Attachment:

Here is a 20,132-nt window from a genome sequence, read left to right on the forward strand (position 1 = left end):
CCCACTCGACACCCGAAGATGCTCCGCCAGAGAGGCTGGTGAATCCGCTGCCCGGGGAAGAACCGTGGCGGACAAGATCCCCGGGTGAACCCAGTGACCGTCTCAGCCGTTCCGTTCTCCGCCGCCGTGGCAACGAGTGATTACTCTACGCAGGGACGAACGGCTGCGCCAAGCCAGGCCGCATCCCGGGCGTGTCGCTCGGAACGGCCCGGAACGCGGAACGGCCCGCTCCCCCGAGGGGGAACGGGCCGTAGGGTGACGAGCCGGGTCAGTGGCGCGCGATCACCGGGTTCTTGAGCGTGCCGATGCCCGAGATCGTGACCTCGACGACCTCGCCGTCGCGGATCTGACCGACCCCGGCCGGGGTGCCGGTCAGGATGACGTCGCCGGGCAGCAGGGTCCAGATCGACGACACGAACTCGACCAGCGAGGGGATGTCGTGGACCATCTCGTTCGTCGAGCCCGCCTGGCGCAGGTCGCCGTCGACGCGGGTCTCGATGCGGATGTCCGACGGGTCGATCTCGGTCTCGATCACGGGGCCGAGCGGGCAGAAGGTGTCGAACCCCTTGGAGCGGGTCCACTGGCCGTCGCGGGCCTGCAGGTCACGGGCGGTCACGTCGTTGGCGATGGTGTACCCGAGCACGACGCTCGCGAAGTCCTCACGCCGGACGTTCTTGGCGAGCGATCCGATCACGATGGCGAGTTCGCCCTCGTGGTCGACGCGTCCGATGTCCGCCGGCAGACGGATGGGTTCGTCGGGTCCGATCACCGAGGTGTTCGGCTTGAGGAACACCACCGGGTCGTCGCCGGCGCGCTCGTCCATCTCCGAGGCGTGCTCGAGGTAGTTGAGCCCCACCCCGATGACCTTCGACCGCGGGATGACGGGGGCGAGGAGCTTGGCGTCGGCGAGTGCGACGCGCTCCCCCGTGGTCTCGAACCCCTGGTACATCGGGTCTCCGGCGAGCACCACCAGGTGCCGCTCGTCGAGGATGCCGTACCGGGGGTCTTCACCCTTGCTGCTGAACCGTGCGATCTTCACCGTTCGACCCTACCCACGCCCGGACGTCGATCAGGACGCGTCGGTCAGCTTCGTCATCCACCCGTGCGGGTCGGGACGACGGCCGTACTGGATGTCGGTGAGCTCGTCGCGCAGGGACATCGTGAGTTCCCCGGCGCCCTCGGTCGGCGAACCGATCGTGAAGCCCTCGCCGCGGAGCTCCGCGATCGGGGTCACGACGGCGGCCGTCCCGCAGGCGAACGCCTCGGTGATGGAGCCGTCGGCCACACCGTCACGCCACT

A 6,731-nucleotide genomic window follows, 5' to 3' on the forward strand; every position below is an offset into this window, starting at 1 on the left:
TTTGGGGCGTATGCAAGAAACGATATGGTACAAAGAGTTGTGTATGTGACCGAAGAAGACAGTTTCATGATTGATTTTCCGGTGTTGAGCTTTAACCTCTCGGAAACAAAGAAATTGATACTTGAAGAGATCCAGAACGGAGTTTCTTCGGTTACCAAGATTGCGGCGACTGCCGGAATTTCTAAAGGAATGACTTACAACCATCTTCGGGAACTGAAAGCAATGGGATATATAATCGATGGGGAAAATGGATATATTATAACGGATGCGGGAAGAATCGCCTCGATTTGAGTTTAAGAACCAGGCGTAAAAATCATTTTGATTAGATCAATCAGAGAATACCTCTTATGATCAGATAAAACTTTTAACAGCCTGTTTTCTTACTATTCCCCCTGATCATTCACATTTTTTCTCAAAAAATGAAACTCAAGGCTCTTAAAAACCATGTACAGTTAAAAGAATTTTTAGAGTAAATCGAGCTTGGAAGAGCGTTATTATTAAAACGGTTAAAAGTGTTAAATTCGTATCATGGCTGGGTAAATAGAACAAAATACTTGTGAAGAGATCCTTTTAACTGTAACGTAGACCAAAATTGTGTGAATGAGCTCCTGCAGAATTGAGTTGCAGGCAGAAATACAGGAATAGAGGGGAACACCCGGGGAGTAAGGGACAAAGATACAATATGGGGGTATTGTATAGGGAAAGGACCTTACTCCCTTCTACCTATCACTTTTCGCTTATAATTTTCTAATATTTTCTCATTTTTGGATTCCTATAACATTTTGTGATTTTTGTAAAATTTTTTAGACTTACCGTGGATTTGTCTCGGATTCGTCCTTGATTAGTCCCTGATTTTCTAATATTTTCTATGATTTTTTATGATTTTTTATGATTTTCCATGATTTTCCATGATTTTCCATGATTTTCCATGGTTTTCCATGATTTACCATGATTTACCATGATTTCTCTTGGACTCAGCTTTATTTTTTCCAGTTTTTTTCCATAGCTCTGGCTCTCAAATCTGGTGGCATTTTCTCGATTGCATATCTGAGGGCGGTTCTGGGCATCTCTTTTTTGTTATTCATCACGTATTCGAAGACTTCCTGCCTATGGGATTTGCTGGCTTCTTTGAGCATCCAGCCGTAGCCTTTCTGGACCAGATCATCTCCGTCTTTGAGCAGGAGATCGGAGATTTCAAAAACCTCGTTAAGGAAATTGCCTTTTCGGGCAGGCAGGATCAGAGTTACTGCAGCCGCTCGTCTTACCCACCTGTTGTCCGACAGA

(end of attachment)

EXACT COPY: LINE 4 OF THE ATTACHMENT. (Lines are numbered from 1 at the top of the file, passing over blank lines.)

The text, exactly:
TTTGGGGCGTATGCAAGAAACGATATGGTACAAAGAGTTGTGTATGTGACCGAAGAAGACAGTTTCATGATTGATTTTCCGGTGTTGAGCTTTAACCTCTCGGAAACAAAGAAATTGATACTTGAAGAGATCCAGAACGGAGTTTCTTCGGTTACCAAGATTGCGGCGACTGCCGGAATTTCTAAAGGAATGACTTACAACCATCTTCGGGAACTGAAAGCAATGGGATATATAATCGATGGGGAAAATGGATATATTATAACGGATGCGGGAAGAATCGCCTCGATTTGAGTTTAAGAACCAGGCGTAAAAATCATTTTGATTAGATCAATCAGAGAATACCTCTTATGATCAGATAAAACTTTTAACAGCCTGTTTTCTTACTATTCCCCCTGATCATTCACATTTTTTCTCAAAAAATGAAACTCAAGGCTCTTAAAAACCATGTACAGTTAAAAGAATTTTTAGAGTAAATCGAGCTTGGAAGAGCGTTATTATTAAAACGGTTAAAAGTGTTAAATTCGTATCATGGCTGGGTAAATAGAACAAAATACTTGTGAAGAGATCCTTTTAACTGTAACGTAGACCAAAATTGTGTGAATGAGCTCCTGCAGAATTGAGTTGCAGGCAGAAATACAGGAATAGAGGGGAACACCCGGGGAGTAAGGGACAAAGATACAATATGGGGGTATTGTATAGGGAAAGGACCTTACTCCCTTCTACCTATCACTTTTCGCTTATAATTTTCTAATATTTTCTCATTTTTGGATTCCTATAACATTTTGTGATTTTTGTAAAATTTTTTAGACTTACCGTGGATTTGTCTCGGATTCGTCCTTGATTAGTCCCTGATTTTCTAATATTTTCTATGATTTTTTATGATTTTTTATGATTTTCCATGATTTTCCATGATTTTCCATGATTTTCCATGGTTTTCCATGATTTACCATGATTTACCATGATTTCTCTTGGACTCAGCTTTATTTTTTCCAGTTTTTTTCCATAGCTCTGGCTCTCAAATCTGGTGGCATTTTCTCGATTGCATATCTGAGGGCGGTTCTGGGCATCTCTTTTTTGTTATTCATCACGTATTCGAAGACTTCCTGCCTATGGGATTTGCTGGCTTCTTTGAGCATCCAGCCGTAGCCTTTCTGGACCAGATCATCTCCGTCTTTGAGCAGGAGATCGGAGATTTCAAAAACCTCGTTAAGGAAATTGCCTTTTCGGGCAGGCAGGATCAGAGTTACTGCAGCCGCTCGTCTTACCCACCTGTTGTCCGACAGA